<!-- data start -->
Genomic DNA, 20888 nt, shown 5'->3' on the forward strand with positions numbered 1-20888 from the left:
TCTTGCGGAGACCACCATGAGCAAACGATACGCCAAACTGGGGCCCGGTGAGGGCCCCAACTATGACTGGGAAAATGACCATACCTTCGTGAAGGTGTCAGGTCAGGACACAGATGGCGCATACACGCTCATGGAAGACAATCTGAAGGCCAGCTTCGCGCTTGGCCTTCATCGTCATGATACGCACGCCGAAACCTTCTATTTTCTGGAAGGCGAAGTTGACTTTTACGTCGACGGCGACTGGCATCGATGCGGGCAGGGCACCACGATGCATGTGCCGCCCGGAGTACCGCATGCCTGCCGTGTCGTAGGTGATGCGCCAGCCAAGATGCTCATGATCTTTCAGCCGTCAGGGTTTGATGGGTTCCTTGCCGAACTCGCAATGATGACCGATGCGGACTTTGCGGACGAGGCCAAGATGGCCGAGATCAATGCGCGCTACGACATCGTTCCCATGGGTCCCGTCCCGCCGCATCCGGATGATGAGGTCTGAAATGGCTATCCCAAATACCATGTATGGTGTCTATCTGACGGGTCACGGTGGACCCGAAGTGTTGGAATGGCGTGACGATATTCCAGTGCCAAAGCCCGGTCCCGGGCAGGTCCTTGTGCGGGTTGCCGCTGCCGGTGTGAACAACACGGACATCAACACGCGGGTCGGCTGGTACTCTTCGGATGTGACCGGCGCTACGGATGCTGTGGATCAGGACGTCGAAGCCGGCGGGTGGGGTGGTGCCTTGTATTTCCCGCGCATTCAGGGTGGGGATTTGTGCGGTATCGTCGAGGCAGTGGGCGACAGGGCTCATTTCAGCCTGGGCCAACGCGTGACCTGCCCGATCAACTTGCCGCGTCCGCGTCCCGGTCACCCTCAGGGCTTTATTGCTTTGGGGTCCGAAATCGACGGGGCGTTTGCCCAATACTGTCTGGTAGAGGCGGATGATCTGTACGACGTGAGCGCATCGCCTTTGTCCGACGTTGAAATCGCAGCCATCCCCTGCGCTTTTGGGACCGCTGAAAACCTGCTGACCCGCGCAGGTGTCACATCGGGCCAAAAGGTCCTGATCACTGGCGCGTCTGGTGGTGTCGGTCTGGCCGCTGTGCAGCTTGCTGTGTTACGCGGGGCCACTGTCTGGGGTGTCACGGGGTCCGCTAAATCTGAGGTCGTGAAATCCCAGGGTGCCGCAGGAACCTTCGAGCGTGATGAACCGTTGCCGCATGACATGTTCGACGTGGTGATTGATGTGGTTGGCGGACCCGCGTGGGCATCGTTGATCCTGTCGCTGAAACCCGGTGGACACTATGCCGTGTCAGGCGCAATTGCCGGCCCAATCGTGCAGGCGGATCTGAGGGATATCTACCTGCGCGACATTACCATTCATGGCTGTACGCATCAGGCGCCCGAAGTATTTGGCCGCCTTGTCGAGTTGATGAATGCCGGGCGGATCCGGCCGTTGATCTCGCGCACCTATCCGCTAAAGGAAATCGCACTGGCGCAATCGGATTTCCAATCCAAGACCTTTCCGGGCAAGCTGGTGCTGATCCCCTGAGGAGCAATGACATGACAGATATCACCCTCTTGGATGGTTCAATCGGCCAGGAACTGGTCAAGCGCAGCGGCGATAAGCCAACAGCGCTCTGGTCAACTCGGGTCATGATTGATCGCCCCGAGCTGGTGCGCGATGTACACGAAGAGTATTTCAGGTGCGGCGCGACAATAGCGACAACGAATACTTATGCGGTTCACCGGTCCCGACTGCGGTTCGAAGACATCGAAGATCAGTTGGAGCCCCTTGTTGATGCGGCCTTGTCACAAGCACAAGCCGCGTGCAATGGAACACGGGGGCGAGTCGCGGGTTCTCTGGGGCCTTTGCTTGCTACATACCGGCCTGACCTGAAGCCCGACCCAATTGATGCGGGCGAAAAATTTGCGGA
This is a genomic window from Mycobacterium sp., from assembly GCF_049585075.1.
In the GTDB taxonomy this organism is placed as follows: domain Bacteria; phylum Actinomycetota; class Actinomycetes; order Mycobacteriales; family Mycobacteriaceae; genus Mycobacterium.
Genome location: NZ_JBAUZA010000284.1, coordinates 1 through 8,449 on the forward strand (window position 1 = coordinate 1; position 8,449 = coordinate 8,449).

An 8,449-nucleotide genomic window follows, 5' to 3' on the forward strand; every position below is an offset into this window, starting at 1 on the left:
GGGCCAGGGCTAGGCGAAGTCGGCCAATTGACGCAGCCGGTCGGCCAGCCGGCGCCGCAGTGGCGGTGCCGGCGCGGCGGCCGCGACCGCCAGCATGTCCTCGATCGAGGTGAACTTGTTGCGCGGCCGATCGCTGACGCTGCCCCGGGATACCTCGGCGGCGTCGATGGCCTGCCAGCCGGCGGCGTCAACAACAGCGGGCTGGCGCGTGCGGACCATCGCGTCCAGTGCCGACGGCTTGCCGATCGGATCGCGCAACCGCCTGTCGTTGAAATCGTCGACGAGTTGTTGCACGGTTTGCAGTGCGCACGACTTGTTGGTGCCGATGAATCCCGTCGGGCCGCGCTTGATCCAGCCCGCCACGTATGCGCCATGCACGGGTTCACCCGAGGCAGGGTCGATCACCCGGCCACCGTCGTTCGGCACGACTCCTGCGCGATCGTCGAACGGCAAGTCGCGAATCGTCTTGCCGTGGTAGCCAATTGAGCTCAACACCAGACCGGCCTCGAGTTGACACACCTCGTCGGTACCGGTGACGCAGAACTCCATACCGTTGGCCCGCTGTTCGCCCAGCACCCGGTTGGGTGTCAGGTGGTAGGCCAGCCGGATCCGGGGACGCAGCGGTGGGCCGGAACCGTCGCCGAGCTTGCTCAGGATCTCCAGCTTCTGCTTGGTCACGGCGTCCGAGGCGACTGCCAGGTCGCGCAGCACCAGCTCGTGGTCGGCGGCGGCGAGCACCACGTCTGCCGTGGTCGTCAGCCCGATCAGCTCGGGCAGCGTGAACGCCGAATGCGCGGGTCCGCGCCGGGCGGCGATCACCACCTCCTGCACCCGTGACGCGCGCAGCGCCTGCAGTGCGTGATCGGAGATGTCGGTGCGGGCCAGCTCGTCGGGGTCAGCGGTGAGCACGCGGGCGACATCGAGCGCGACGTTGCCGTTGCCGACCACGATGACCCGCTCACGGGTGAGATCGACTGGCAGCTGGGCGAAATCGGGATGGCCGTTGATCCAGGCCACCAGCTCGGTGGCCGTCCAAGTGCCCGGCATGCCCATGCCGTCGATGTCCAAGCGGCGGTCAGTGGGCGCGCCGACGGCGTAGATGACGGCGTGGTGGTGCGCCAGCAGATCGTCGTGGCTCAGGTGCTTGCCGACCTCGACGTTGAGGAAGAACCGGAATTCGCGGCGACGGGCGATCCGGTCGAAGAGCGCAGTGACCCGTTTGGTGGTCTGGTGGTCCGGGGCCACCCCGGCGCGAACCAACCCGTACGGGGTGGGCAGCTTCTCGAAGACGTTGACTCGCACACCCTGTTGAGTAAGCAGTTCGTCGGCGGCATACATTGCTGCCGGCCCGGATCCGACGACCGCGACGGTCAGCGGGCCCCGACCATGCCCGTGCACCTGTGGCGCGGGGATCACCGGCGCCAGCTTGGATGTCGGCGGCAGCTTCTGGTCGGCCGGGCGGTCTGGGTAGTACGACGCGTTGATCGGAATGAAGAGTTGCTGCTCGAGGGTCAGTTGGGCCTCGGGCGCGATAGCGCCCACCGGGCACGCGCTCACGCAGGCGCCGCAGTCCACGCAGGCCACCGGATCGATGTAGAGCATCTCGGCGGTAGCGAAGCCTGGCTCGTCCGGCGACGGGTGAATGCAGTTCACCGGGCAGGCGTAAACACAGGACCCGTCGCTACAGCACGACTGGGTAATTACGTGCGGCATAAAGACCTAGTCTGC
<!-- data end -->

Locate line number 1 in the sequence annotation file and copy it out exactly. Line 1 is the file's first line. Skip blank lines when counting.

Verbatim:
Genomic DNA, 20888 nt, shown 5'->3' on the forward strand with positions numbered 1-20888 from the left: